Understand how Medicare and COBRA work. You are eligible for Medicare at age 65. If you have Medicare first and then become eligible for COBRA, you can have both. But remember that Medicare pays first and COBRA pays second, so you do not want to drop Medicare to take COBRA—without it you have no primary insurance, which is like having no insurance at all. If you have COBRA first and then become eligible for Medicare, your COBRA coverage may end. Since you will not be fully covered with COBRA, you should enroll in Medicare Part A and Part B when you are first eligible to avoid a late enrollment penalty. Learn more at medicarerights.org.
The Affordable Care Act signed into law in 2010 established a Health Insurance Marketplace whereby you can find health coverage that fits your budget and meets your needs. You cannot be turned away because of a medical illness or pre-existing condition. Visit healthcare.gov or call 1-800-318-2596 to apply and find out more about your plan options (also available in Spanish). The Marketplace will also tell you if you qualify for free or low-cost coverage available through Medicaid or the Children’s Health Insurance Program (CHIP).
Disability insurance is an important protection. Research the terms and products carefully and buy from a reputable company. Both the Actuarial Foundation and the Consumer Federation of America offer information on purchasing disability coverage.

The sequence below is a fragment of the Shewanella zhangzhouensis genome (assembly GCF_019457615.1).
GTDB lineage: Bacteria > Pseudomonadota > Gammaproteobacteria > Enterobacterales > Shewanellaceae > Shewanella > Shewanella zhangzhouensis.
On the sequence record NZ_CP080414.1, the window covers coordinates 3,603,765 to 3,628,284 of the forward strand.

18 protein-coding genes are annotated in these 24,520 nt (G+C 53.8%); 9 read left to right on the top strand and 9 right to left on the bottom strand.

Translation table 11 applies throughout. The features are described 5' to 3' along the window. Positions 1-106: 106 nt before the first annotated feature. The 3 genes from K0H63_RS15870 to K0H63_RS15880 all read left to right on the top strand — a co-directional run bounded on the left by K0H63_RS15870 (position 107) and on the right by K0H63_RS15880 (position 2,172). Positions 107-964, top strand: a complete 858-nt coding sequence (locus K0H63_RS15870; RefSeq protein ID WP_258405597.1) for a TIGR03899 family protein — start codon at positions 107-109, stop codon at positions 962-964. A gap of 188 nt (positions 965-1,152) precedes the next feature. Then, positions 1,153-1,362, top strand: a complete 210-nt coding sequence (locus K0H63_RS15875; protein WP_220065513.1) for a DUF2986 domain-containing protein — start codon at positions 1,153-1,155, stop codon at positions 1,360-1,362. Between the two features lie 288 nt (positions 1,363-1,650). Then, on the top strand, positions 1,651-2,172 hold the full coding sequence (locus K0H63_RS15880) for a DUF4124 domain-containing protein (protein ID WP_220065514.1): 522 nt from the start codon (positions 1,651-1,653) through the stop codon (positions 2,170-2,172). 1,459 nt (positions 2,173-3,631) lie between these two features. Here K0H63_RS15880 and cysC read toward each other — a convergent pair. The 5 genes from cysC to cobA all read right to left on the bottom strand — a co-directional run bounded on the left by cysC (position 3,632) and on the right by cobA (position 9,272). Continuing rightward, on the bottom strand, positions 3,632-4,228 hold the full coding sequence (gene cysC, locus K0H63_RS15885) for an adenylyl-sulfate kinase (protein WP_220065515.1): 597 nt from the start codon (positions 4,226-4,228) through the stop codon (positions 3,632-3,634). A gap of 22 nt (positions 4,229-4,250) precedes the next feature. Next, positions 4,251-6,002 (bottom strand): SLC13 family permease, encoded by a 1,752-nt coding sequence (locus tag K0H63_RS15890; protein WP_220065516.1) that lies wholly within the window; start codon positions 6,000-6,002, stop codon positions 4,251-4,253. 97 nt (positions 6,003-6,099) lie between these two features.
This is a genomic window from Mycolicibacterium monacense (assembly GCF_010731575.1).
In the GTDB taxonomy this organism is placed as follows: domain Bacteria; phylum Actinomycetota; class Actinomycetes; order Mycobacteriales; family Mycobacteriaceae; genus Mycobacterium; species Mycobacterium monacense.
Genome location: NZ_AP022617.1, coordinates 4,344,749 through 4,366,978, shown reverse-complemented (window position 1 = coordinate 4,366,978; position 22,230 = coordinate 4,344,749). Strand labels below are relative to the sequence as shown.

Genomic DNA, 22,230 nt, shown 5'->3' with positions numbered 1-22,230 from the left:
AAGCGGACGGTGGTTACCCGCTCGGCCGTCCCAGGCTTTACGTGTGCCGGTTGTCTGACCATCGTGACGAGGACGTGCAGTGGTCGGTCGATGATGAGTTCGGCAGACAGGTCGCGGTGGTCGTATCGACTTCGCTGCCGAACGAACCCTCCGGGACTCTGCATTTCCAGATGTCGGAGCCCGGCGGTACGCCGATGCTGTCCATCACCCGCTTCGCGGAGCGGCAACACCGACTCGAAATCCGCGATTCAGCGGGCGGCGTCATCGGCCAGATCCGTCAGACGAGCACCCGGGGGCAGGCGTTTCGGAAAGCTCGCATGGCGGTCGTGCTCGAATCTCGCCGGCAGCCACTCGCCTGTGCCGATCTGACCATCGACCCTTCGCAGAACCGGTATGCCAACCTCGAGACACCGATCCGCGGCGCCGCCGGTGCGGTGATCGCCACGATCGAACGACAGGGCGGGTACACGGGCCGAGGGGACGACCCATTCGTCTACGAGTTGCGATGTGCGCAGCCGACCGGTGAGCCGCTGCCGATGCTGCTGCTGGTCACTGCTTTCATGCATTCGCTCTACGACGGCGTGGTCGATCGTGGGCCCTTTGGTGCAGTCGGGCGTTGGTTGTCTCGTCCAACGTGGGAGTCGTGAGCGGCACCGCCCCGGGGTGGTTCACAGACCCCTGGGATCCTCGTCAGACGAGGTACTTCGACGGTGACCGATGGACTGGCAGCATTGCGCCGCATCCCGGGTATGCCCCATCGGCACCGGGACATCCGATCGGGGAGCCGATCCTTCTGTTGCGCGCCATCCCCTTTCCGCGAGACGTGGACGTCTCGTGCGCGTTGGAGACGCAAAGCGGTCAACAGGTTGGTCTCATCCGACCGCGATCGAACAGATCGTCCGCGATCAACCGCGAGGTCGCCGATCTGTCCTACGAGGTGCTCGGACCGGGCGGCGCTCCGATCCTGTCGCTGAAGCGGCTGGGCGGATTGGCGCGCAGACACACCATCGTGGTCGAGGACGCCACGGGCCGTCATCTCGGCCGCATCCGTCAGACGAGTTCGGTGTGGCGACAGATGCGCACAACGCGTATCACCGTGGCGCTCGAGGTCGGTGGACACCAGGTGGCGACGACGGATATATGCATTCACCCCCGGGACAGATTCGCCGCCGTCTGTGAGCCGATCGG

If possible, pay off credit card and other debts before you quit your job. You will be on sounder financial footing and the interest you are paying now can be saved for retirement instead.
Know what health, disability, and life insurance coverage you have. Know what it would cost if you had to buy your own coverage, and factor that into your budget.
Create a budget for your expenses that factors in caregiving costs. See Family Financial Planning for more help with budgets.
Plan to continue saving for retirement. Look into contributing to an IRA. You are currently allowed to contribute up to $6,000 a year to a traditional or Roth IRA, and the limit may be adjusted for inflation in future years. You can also contribute an extra $1,000 if you are age 50 or older. If you are married, and your spouse earns income, consider putting money into a Spousal IRA. You need to protect your future while caring for others.
If you start your own business, you could also start a small business pension plan like a SEP, a Simplified Employee Pension. A SEP is easy to set up and has higher contribution limits than IRAs. A qualified financial advisor can help you decide whether, and how, to start a SEP.
Don’t spend your 401(k) or IRA money. When you cash out, you’ll lose future investment growth and the benefit of compound interest. You will also pay income tax on the money and, if taken out before age 591/2, usually pay an IRS penalty. So, think twice before you cash out your employer retirement savings account for funds. See the Retirement Clearinghouse (RCH) Online Cashout Calculator to understand how much cashing out your retirement savings — even small balances — can cost you.